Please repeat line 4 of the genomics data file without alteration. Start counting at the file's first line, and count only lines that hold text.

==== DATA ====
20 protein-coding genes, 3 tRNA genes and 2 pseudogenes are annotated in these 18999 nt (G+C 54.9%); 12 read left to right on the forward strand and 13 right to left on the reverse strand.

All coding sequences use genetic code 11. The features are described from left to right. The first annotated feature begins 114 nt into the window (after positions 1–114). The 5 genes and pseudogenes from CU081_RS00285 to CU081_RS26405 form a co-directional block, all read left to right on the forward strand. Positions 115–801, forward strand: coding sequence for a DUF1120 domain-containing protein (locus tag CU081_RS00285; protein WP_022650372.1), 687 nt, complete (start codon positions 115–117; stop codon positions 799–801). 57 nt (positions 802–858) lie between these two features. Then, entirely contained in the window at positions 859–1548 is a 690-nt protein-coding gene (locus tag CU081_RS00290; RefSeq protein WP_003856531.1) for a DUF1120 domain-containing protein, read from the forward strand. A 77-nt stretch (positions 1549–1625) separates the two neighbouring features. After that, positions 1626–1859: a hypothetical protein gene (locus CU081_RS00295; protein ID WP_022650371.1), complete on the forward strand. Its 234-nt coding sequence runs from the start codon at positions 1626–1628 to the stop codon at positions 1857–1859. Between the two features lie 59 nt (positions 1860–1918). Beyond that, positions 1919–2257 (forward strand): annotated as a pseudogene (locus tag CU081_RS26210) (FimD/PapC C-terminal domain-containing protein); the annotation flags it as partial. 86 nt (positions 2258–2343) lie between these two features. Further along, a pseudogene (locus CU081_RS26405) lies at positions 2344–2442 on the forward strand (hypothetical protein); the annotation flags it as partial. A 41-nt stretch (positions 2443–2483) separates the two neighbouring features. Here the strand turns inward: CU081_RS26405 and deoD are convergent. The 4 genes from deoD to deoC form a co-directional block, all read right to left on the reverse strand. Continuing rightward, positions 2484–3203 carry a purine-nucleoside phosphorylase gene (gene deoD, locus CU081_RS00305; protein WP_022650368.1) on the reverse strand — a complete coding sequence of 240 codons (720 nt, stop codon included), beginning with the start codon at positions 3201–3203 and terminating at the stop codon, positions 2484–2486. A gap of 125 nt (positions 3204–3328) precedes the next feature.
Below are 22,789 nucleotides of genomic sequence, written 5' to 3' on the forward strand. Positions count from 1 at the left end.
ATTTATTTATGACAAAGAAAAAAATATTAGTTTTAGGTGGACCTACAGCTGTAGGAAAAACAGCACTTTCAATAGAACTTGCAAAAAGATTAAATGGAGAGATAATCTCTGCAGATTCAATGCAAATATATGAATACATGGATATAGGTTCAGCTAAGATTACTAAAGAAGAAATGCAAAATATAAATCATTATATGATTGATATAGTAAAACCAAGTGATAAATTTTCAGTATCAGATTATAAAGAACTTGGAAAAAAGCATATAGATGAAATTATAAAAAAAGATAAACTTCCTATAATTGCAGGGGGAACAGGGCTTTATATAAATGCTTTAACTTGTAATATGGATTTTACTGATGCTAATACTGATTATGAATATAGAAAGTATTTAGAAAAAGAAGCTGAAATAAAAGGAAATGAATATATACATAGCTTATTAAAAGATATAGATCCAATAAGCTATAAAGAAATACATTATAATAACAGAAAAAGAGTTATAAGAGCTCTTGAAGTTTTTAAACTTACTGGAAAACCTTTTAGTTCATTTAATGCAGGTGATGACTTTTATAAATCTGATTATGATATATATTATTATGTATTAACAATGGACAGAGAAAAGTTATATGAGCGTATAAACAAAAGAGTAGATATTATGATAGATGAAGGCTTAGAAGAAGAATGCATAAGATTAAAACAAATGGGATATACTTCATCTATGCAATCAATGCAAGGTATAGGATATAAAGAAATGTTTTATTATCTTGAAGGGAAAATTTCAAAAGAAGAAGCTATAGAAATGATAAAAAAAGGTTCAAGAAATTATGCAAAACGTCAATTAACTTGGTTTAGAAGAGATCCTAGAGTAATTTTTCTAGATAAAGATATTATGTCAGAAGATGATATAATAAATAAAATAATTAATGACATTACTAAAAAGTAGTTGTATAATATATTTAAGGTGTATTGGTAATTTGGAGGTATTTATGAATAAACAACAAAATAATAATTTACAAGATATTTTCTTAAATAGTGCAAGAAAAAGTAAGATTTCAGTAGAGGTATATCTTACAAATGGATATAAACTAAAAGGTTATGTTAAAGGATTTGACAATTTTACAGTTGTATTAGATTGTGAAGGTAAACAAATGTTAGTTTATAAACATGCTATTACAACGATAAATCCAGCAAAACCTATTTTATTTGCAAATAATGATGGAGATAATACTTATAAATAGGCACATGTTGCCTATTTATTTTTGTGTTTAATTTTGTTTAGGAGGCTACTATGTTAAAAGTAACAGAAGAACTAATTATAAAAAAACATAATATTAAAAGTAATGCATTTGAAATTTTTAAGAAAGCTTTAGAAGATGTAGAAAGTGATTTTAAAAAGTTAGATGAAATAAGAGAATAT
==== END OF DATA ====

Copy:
ATTTATTTATGACAAAGAAAAAAATATTAGTTTTAGGTGGACCTACAGCTGTAGGAAAAACAGCACTTTCAATAGAACTTGCAAAAAGATTAAATGGAGAGATAATCTCTGCAGATTCAATGCAAATATATGAATACATGGATATAGGTTCAGCTAAGATTACTAAAGAAGAAATGCAAAATATAAATCATTATATGATTGATATAGTAAAACCAAGTGATAAATTTTCAGTATCAGATTATAAAGAACTTGGAAAAAAGCATATAGATGAAATTATAAAAAAAGATAAACTTCCTATAATTGCAGGGGGAACAGGGCTTTATATAAATGCTTTAACTTGTAATATGGATTTTACTGATGCTAATACTGATTATGAATATAGAAAGTATTTAGAAAAAGAAGCTGAAATAAAAGGAAATGAATATATACATAGCTTATTAAAAGATATAGATCCAATAAGCTATAAAGAAATACATTATAATAACAGAAAAAGAGTTATAAGAGCTCTTGAAGTTTTTAAACTTACTGGAAAACCTTTTAGTTCATTTAATGCAGGTGATGACTTTTATAAATCTGATTATGATATATATTATTATGTATTAACAATGGACAGAGAAAAGTTATATGAGCGTATAAACAAAAGAGTAGATATTATGATAGATGAAGGCTTAGAAGAAGAATGCATAAGATTAAAACAAATGGGATATACTTCATCTATGCAATCAATGCAAGGTATAGGATATAAAGAAATGTTTTATTATCTTGAAGGGAAAATTTCAAAAGAAGAAGCTATAGAAATGATAAAAAAAGGTTCAAGAAATTATGCAAAACGTCAATTAACTTGGTTTAGAAGAGATCCTAGAGTAATTTTTCTAGATAAAGATATTATGTCAGAAGATGATATAATAAATAAAATAATTAATGACATTACTAAAAAGTAGTTGTATAATATATTTAAGGTGTATTGGTAATTTGGAGGTATTTATGAATAAACAACAAAATAATAATTTACAAGATATTTTCTTAAATAGTGCAAGAAAAAGTAAGATTTCAGTAGAGGTATATCTTACAAATGGATATAAACTAAAAGGTTATGTTAAAGGATTTGACAATTTTACAGTTGTATTAGATTGTGAAGGTAAACAAATGTTAGTTTATAAACATGCTATTACAACGATAAATCCAGCAAAACCTATTTTATTTGCAAATAATGATGGAGATAATACTTATAAATAGGCACATGTTGCCTATTTATTTTTGTGTTTAATTTTGTTTAGGAGGCTACTATGTTAAAAGTAACAGAAGAACTAATTATAAAAAAACATAATATTAAAAGTAATGCATTTGAAATTTTTAAGAAAGCTTTAGAAGATGTAGAAAGTGATTTTAAAAAGTTAGATGAAATAAGAGAATAT